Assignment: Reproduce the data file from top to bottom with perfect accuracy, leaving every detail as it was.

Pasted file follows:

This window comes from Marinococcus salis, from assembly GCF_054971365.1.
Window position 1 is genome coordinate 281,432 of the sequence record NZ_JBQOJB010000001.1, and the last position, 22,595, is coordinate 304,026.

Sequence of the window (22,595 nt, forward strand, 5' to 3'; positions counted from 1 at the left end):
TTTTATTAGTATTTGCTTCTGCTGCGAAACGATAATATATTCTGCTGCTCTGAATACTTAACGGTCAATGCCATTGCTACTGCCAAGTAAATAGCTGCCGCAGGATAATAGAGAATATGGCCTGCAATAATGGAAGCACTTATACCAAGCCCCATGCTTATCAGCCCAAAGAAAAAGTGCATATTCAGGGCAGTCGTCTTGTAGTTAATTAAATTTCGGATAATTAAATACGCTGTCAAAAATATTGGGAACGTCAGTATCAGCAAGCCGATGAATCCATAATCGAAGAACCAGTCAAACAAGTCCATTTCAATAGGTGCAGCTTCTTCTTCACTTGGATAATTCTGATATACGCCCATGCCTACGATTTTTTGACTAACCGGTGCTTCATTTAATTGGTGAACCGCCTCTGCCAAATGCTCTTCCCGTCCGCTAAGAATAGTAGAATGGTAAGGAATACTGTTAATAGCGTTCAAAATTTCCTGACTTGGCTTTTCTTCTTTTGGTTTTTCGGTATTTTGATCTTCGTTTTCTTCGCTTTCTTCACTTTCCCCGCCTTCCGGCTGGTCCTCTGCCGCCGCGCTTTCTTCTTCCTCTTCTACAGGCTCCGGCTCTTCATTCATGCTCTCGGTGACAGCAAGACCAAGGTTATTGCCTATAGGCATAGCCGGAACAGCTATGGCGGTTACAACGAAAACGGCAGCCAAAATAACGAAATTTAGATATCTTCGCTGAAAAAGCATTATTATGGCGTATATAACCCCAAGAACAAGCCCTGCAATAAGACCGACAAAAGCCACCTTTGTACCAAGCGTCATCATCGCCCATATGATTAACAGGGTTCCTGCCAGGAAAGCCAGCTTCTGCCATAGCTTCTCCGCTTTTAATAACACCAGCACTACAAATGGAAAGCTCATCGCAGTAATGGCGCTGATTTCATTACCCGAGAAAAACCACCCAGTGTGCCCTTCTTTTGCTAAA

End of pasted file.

This window comes from Marinococcus salis, from assembly GCF_054971365.1.
Window position 1 is genome coordinate 281,432 of the sequence record NZ_JBQOJB010000001.1, and the last position, 22,595, is coordinate 304,026.

Sequence of the window (22,595 nt, forward strand, 5' to 3'; positions counted from 1 at the left end):
TTTTATTAGTATTTGCTTCTGCTGCGAAACGATAATATATTCTGCTGCTCTGAATACTTAACGGTCAATGCCATTGCTACTGCCAAGTAAATAGCTGCCGCAGGATAATAGAGAATATGGCCTGCAATAATGGAAGCACTTATACCAAGCCCCATGCTTATCAGCCCAAAGAAAAAGTGCATATTCAGGGCAGTCGTCTTGTAGTTAATTAAATTTCGGATAATTAAATACGCTGTCAAAAATATTGGGAACGTCAGTATCAGCAAGCCGATGAATCCATAATCGAAGAACCAGTCAAACAAGTCCATTTCAATAGGTGCAGCTTCTTCTTCACTTGGATAATTCTGATATACGCCCATGCCTACGATTTTTTGACTAACCGGTGCTTCATTTAATTGGTGAACCGCCTCTGCCAAATGCTCTTCCCGTCCGCTAAGAATAGTAGAATGGTAAGGAATACTGTTAATAGCGTTCAAAATTTCCTGACTTGGCTTTTCTTCTTTTGGTTTTTCGGTATTTTGATCTTCGTTTTCTTCGCTTTCTTCACTTTCCCCGCCTTCCGGCTGGTCCTCTGCCGCCGCGCTTTCTTCTTCCTCTTCTACAGGCTCCGGCTCTTCATTCATGCTCTCGGTGACAGCAAGACCAAGGTTATTGCCTATAGGCATAGCCGGAACAGCTATGGCGGTTACAACGAAAACGGCAGCCAAAATAACGAAATTTAGATATCTTCGCTGAAAAAGCATTATTATGGCGTATATAACCCCAAGAACAAGCCCTGCAATAAGACCGACAAAAGCCACCTTTGTACCAAGCGTCATCATCGCCCATATGATTAACAGGGTTCCTGCCAGGAAAGCCAGCTTCTGCCATAGCTTCTCCGCTTTTAATAACACCAGCACTACAAATGGAAAGCTCATCGCAGTAATGGCGCTGATTTCATTACCCGAGAAAAACCACCCAGTGTGCCCTTCTTTTGCTAAA